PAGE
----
The LEADS grant was renewed for another 5 years. So, we continue to recruit scholars from participating MSIs and across the RCMI network and offer the curriculum. We did extend the fellowship to 2 years with the first-year focus on the modules and the second year dedicated to skill sprints where scholars work on their own manuscript and grant proposals. Our sustainability plan is to work with the MSIs so that each institution can adopt a component of LEADS and continue to offer it beyond the life of the grant.
These results are very encouraging; however, some limitations should be noted. The biggest limitation is the lack of a comparison group. To investigate how LEADS scholars’ productivity compared to a non-LEADS cohort at the participating MSIs, we attempted to do a matched comparison cohort study, asking LEADS scholars to suggest a colleague at the same career stage who was comparable in every way except for completing LEADS. Our intention was to use the matched cohort as a comparison group. However, despite offering incentives, we were unable to recruit enough participants for the comparison group to conduct the study. It is worth mentioning that the challenges we encountered in simply finding a comparison cohort are indicative of the very problem that LEADS is working to rectify (too few scientists from underrepresented backgrounds in the biomedical workforce), which perhaps speaks to the importance of programs like it. We are also cognizant that LEADS scholars may possess a higher degree of self-motivation than non-LEADS colleagues, which may contribute toward their productivity. But this is always the case with voluntary training programs, because one never knows their motivation to pursue such training and if it varies from others who do not pursue. Despite not having a comparison group, we were able to compare our results to two professional organizations who noted that the average success rate was only 10–30% [23,24], as well as comparing this rate to NIH’s success rate of approximately 20%. Moreover, several papers have documented significantly lower success rates for those who are underrepresented, which makes the scholars’ success rate even more impressive.
Another limitation to this work occurred because of the iterative feedback we sought from scholars and site leaders. As a result of our responsiveness, LEADS has been slightly modified each year with new opportunities for the scholars (e.g., annual summits, grant and manuscript writing sprints). This makes it difficult to pinpoint exactly which elements of the program were the most beneficial. So, while we do not know if scholars’ success is a result of the modules or the other components that were added, we do know that scholars reported higher research self-efficacy following the modules. It should also be noted that multicomponent interventions are needed to address systemic biases in academic institutions and medical research, thus making it unlikely that any one component of LEADS would have a sustained impact on its own.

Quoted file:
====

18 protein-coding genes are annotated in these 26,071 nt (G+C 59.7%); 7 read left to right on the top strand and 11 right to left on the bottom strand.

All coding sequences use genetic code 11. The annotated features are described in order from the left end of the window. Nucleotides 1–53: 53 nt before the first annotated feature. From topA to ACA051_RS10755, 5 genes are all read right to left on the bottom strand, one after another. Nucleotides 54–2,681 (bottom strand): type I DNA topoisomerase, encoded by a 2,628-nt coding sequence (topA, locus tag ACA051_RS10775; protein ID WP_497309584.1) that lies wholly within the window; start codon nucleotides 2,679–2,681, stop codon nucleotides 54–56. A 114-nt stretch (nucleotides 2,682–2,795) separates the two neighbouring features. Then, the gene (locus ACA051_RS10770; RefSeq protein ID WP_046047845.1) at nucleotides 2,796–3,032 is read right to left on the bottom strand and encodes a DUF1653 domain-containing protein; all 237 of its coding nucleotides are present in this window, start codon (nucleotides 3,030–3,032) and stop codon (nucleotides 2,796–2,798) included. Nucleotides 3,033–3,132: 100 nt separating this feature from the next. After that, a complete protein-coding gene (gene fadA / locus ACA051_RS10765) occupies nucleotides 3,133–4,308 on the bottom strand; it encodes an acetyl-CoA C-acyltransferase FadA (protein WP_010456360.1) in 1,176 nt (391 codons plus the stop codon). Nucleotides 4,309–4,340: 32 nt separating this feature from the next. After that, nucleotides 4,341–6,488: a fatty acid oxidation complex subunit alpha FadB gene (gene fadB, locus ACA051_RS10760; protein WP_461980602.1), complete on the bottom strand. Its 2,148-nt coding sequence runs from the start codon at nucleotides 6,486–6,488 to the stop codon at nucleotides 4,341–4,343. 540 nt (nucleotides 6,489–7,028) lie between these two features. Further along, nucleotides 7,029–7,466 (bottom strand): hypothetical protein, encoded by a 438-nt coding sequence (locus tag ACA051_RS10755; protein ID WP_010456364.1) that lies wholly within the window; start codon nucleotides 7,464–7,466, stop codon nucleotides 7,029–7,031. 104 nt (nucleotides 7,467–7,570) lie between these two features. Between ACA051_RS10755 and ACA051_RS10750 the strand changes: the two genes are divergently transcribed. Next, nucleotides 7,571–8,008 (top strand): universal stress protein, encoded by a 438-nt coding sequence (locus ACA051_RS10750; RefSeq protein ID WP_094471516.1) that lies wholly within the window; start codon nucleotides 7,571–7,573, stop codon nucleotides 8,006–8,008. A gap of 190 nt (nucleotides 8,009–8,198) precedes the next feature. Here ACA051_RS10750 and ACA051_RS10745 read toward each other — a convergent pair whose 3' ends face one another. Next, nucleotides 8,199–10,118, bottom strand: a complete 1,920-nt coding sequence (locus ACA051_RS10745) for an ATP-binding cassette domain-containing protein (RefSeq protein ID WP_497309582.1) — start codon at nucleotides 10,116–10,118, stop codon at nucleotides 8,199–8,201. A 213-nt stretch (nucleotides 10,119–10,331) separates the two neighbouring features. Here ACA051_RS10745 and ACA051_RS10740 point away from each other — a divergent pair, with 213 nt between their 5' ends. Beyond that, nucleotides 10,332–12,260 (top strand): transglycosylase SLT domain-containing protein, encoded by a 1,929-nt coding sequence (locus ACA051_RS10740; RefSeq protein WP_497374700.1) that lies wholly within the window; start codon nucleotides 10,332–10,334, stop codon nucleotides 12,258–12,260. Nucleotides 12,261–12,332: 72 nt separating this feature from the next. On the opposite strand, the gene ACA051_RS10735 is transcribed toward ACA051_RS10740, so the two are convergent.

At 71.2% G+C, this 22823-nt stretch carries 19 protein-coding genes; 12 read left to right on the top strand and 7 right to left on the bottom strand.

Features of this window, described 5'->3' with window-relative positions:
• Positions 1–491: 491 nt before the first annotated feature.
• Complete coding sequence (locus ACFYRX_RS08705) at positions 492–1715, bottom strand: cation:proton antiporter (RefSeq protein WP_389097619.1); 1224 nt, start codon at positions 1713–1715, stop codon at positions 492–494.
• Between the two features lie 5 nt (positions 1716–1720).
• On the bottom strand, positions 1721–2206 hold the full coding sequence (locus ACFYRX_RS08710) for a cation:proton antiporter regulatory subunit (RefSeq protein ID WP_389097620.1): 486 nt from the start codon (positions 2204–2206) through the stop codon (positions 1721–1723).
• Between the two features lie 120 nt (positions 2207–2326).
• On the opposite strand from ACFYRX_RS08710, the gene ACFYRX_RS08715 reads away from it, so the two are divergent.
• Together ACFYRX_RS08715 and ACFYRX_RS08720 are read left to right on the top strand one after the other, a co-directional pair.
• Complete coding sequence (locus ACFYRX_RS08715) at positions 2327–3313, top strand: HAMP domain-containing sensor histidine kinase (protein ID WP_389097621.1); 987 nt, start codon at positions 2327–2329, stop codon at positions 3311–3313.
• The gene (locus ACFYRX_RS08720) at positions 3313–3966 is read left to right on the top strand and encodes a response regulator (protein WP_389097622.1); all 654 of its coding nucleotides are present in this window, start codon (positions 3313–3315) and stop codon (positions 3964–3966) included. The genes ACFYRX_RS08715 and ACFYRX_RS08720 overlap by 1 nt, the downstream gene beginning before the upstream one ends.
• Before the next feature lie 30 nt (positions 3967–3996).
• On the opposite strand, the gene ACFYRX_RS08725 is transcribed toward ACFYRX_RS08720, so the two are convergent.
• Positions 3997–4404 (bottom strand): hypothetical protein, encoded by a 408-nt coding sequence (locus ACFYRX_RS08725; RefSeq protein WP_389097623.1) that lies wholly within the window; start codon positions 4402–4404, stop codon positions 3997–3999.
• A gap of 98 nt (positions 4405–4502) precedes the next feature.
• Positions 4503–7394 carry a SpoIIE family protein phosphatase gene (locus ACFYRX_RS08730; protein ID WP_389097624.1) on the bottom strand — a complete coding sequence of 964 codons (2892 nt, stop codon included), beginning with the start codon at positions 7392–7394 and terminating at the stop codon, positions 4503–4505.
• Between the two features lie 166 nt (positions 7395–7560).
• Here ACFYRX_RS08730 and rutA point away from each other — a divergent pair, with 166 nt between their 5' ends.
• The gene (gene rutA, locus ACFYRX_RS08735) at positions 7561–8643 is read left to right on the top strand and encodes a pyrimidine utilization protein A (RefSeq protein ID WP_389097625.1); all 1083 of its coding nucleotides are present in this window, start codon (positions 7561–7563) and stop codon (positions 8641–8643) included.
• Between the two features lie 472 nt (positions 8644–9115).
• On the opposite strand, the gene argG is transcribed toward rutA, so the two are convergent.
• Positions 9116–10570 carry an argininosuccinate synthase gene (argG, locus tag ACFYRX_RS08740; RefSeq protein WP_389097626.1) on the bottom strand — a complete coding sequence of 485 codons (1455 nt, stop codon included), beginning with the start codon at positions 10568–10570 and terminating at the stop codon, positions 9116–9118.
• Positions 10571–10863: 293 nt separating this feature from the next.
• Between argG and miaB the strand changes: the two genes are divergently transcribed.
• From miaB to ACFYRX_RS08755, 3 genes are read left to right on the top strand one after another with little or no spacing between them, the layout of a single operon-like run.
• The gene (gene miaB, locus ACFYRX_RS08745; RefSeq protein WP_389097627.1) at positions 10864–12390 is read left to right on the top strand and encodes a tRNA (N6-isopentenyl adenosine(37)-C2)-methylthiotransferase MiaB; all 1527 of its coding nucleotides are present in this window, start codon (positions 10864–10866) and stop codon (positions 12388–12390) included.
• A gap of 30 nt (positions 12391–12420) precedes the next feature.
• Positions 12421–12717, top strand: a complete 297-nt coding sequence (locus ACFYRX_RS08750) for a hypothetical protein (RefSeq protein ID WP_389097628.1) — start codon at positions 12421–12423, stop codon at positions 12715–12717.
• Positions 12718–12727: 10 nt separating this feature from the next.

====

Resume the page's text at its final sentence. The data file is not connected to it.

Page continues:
LEADS is a longitudinal, multi-component program focused on skill building, mentoring, and networking. Early career faculty at MSIs who participated in the program reports higher research confidence and high levels of scientific productivity in terms of publications and grants.
This work was made possible by a grant from NIH (R25 GM116740). The authors specially thank the LEADS Site Leaders Team: Stephanie Bailey, MD, MS, Meharry Medical College; Deepak Kumar, PhD, North Carolina Central University; George Perry, PhD, University of Texas San Antonio; Alexander Quarshie, MD, MS, Morehouse School of Medicine; Luisel Ricks-Santi, PhD, Hampton University; Todd Seto, MD, MPH, University of Hawaii; Magda Shaheen, MD, PhD, Charles R. Drew University; Lourdes Soto de Laurido, EdD, MPHE, University of Puerto Rico; Patricia Talbert, PhD, MPH, MS, Howard University.
The authors have no conflicts of interest to declare.